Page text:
Nguyen et al v. Milliken et al

Filing 5

MEMORANDUM & ORDER: Plaintiffs' requests to proceed in forma pauperis pursuant to 28 U.S.C. § 1915 are granted solely for the purpose of this Order. (ECF Nos. 2 , 3 .) For the reasons set forth below, the action is dism issed pursuant to 28 U.S.C. § 1915(e)(2)(B). In light of Ms. Nguyen's pro se status, the Court grants her leave to replead the Complaint to correct the deficiencies noted herein. Any amended complaint must be filed within 30 days of the date of this Memorandum and Order. The amended complaint must be captioned "Amended Complaint" and bear the same docket number as this Memorandum and Order. No summons shall issue at this time and all further proceedings shall be stayed until Ms. Nguyen has complied with this order. If Ms. Nguyen fails to file an amended complaint within 30 days, the instant action shall be dismissed. Accordingly, the Complaint is dismissed as to Thomas Nguyen for lack of stand ing and as to Tiffany Nguyen for failure to state a claim against Defendants. The Court certifies pursuant to 28 U.S.C. § 1915(a)(3) that any appeal would not be taken in good faith and therefore in forma pauperis status is denied for purpose of an appeal. SO ORDERED by Judge Margo K. Brodie, on 4/21/2015. C/mailed to pro se Plaintiffs. (Latka-Mucha, Wieslawa)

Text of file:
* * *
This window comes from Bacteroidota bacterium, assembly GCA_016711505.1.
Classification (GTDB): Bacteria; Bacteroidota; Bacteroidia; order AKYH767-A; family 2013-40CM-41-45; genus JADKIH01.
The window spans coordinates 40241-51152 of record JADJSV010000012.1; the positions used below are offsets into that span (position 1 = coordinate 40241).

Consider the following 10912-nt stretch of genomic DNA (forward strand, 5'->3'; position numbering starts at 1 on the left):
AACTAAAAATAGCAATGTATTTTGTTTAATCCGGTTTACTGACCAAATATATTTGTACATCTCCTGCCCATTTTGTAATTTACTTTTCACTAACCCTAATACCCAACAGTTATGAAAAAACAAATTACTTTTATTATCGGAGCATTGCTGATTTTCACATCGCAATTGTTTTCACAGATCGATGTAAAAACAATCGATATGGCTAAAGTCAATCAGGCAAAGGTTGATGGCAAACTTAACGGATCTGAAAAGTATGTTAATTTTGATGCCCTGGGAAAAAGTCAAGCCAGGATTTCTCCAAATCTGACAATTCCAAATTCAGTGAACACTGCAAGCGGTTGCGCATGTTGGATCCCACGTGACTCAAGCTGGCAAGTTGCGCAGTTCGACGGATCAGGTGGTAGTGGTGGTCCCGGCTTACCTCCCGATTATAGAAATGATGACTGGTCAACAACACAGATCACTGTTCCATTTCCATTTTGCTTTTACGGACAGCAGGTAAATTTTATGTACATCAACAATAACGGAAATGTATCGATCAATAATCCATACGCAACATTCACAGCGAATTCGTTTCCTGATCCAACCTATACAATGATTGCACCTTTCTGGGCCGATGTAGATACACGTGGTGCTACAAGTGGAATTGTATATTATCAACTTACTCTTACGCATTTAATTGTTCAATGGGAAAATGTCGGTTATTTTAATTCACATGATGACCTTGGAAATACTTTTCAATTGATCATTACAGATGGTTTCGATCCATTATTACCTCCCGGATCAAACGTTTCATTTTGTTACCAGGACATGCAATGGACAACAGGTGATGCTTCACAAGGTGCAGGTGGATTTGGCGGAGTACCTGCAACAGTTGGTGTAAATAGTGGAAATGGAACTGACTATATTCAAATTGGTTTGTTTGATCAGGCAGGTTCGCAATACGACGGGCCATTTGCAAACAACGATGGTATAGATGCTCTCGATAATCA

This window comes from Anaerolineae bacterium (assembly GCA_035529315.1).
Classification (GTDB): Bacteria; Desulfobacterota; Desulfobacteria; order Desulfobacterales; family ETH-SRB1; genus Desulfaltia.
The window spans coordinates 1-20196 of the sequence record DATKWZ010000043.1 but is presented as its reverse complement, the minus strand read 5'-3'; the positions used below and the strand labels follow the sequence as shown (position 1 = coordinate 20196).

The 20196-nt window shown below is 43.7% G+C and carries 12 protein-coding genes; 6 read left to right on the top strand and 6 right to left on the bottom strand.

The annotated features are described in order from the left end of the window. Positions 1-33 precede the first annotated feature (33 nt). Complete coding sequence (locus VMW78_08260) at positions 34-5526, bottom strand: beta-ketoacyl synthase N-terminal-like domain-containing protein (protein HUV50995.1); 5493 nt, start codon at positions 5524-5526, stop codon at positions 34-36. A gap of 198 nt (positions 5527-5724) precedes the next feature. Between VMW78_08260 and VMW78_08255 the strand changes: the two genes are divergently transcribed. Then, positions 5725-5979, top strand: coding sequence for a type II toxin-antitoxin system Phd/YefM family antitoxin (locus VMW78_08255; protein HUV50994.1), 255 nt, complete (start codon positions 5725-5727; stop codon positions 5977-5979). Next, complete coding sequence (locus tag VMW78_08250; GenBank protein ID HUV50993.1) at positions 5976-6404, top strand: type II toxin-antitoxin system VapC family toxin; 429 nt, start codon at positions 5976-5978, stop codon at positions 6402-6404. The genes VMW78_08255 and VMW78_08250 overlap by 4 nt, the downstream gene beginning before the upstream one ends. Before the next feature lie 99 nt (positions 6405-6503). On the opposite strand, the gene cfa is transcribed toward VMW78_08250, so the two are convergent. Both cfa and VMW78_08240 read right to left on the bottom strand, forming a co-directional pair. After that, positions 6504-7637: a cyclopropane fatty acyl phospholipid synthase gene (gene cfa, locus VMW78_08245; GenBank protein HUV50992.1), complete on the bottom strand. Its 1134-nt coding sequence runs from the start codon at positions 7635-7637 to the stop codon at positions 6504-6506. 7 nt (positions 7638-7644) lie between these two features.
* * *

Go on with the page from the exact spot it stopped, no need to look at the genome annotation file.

Download PDF